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For The Home

Desert Equestrian Home

Author: Nancy Erdmann
Issue: October, 2013, Page 70
Photos by Steve Gunther

The homeowners wanted to board and ride their horses on their own property, so they built this three-stall barn with a kitchen, a wash room for the horses and a tack room. On a nearby wall hangs a wrought-iron grill with hooks for flowerpots and lanterns.



A New European-Style Equestrian Estate Anchors a Historic Setting

Tucked throughout this 3-acre property near the base of Camelback Mountain are bird emblems in myriad shapes and sizes. The woman of the house, who adores animals and horses and loves the sound of birds, named the estate House of Song. “This house just sings,” she explains. The residence, which is loosely based on the style of the nearby Royal Palms Resort & Spa, does more than just sing, however; it transports one from the raw beauty of the desert Southwest to the magnificence of an elegant European retreat.

Parlaying her 18 years of design experience into the home, the woman of the house says it took nine years from concept to finish. She codesigned and collaborated with builder Bernard Dixon, architect Jim Blochberger, landscape designer Jeff Franklin, dozens of talented artisans and nearly 80 subtrades. And because she likes having two sets of eyes on a project of this magnitude, she also consulted with interior designer Georgia Bates.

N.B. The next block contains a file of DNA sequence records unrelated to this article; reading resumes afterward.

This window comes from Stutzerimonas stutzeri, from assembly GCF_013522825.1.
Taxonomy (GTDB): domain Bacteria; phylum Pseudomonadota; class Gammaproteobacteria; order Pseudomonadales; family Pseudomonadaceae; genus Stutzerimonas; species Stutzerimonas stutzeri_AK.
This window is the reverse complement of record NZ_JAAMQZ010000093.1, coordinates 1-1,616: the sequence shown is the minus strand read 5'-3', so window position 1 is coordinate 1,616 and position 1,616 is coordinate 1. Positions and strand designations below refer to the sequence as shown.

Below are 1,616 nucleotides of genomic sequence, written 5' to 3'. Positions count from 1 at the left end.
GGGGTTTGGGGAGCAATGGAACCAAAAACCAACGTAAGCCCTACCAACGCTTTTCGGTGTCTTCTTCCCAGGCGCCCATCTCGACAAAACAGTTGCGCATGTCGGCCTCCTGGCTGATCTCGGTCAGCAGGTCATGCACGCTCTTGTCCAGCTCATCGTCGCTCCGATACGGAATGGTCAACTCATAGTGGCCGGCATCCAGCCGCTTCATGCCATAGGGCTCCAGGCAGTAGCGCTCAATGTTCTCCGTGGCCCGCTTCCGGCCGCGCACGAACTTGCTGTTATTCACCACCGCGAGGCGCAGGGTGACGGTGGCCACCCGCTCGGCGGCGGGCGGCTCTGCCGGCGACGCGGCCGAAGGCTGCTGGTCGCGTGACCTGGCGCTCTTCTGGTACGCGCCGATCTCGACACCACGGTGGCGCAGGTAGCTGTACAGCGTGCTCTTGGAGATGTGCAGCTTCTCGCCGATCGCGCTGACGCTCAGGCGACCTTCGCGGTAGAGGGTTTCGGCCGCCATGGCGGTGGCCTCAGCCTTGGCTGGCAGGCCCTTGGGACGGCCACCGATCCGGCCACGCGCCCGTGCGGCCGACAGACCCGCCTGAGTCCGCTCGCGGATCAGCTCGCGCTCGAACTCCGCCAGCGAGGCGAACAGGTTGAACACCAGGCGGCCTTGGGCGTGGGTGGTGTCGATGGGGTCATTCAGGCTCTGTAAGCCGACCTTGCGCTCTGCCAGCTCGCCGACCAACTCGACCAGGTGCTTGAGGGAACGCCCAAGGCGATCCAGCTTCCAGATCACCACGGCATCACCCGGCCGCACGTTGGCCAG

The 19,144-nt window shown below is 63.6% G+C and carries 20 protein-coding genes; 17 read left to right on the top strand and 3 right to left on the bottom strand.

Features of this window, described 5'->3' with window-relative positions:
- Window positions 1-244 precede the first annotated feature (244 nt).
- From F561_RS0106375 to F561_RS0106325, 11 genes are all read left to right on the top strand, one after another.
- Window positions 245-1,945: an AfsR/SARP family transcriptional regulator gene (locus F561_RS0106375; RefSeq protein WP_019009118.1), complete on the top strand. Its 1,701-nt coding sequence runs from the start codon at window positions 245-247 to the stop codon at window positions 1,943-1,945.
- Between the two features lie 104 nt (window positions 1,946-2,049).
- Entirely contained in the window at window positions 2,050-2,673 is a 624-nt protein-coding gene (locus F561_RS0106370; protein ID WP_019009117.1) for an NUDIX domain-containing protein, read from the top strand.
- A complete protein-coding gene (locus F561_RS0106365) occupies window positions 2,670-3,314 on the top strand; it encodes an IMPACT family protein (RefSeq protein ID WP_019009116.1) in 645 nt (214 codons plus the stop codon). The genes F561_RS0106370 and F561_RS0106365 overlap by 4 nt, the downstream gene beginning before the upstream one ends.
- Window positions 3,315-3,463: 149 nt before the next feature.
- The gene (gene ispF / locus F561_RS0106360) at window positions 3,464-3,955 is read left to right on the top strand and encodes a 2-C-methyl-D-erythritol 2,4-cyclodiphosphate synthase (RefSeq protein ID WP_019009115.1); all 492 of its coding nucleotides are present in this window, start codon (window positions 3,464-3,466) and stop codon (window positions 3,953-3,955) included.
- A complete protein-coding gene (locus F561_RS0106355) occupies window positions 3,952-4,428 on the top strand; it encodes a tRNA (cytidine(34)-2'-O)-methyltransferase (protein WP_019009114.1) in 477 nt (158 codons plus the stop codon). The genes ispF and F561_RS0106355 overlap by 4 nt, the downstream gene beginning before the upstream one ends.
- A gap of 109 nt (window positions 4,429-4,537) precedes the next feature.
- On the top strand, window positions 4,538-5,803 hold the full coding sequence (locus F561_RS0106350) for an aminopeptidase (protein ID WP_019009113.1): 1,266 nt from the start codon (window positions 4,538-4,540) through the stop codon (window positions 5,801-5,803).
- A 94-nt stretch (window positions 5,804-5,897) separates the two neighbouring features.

But it was the homeowner who had the vision, did extensive research, filled more than 240 binders with ideas and details, and worked diligently to make her family’s 19,000-square-foot dream home come to life.

Prominent design features include arched windows and entryways, Juliet balconies, old wooden doors, and carved cantera, as seen in the fountain (above), where a majestic angel holds court atop a tiled pedestal.
Although the residence lives large, with its 19 fireplaces, five kitchens, massage room, below-ground wine room, and resort-style pool with a swim-in grotto and three-story water slide inside an enclosed tower, it exudes a cozy, comfortable ambience. Much of this has to do with the salvaged materials and architectural elements that were imported from Spain, Italy and Mexico. The rest may be attributed to the inclusion of such rustic Western touches as a cowboy bar, stables, a full-size riding arena, cowboy barbecue patio and a Western-themed guest casita.

The homeowners—a couple from the Midwest with four children—say they love the desert and have lived in Arizona more than two decades. “It was while I was horseback riding years ago that I really had a sense of the desert and fell in love with it,” says the wife. Their lot is located on acreage that contains the historic Jokake Inn and was grandfathered for up to 10 horses, she notes. It also is big enough for the family to ride their two horses on a  trail that meanders around their property.

With windows and doors everywhere opening to courtyards, gardens, patios and water elements, the home’s indoor/outdoor sensibility is readily apparent. “This house is all about the covered terraces, patios, water and fire features,” says the homeowner. “There are so many outdoor spaces to enjoy, and they all have a different ambience.”